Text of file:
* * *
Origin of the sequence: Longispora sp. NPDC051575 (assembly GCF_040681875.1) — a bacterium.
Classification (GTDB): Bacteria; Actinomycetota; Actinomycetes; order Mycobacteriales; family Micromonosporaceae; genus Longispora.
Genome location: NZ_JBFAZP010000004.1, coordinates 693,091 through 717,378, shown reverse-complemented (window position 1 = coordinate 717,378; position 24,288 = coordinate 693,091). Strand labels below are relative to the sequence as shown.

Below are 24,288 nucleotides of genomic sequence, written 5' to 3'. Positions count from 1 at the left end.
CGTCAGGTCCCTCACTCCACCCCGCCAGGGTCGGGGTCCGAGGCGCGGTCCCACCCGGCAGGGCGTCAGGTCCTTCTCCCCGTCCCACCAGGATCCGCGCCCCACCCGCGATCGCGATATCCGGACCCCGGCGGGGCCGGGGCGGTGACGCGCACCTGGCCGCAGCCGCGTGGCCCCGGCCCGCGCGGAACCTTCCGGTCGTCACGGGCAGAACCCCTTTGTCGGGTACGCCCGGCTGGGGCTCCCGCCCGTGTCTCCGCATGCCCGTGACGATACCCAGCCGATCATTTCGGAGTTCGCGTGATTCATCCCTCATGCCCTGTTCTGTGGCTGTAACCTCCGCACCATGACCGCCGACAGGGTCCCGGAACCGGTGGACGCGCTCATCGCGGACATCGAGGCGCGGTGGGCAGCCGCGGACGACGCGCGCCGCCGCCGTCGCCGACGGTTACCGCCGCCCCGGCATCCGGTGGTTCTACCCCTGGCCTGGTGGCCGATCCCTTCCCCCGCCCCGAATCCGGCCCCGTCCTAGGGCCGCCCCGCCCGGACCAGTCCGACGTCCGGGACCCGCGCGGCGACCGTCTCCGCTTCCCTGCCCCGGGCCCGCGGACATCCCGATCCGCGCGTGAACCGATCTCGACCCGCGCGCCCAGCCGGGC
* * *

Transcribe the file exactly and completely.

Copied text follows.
Origin of the sequence: Longispora sp. NPDC051575 (assembly GCF_040681875.1) — a bacterium.
Classification (GTDB): Bacteria; Actinomycetota; Actinomycetes; order Mycobacteriales; family Micromonosporaceae; genus Longispora.
Genome location: NZ_JBFAZP010000004.1, coordinates 693,091 through 717,378, shown reverse-complemented (window position 1 = coordinate 717,378; position 24,288 = coordinate 693,091). Strand labels below are relative to the sequence as shown.

Below are 24,288 nucleotides of genomic sequence, written 5' to 3'. Positions count from 1 at the left end.
CGTCAGGTCCCTCACTCCACCCCGCCAGGGTCGGGGTCCGAGGCGCGGTCCCACCCGGCAGGGCGTCAGGTCCTTCTCCCCGTCCCACCAGGATCCGCGCCCCACCCGCGATCGCGATATCCGGACCCCGGCGGGGCCGGGGCGGTGACGCGCACCTGGCCGCAGCCGCGTGGCCCCGGCCCGCGCGGAACCTTCCGGTCGTCACGGGCAGAACCCCTTTGTCGGGTACGCCCGGCTGGGGCTCCCGCCCGTGTCTCCGCATGCCCGTGACGATACCCAGCCGATCATTTCGGAGTTCGCGTGATTCATCCCTCATGCCCTGTTCTGTGGCTGTAACCTCCGCACCATGACCGCCGACAGGGTCCCGGAACCGGTGGACGCGCTCATCGCGGACATCGAGGCGCGGTGGGCAGCCGCGGACGACGCGCGCCGCCGCCGTCGCCGACGGTTACCGCCGCCCCGGCATCCGGTGGTTCTACCCCTGGCCTGGTGGCCGATCCCTTCCCCCGCCCCGAATCCGGCCCCGTCCTAGGGCCGCCCCGCCCGGACCAGTCCGACGTCCGGGACCCGCGCGGCGACCGTCTCCGCTTCCCTGCCCCGGGCCCGCGGACATCCCGATCCGCGCGTGAACCGATCTCGACCCGCGCGCCCAGCCGGGC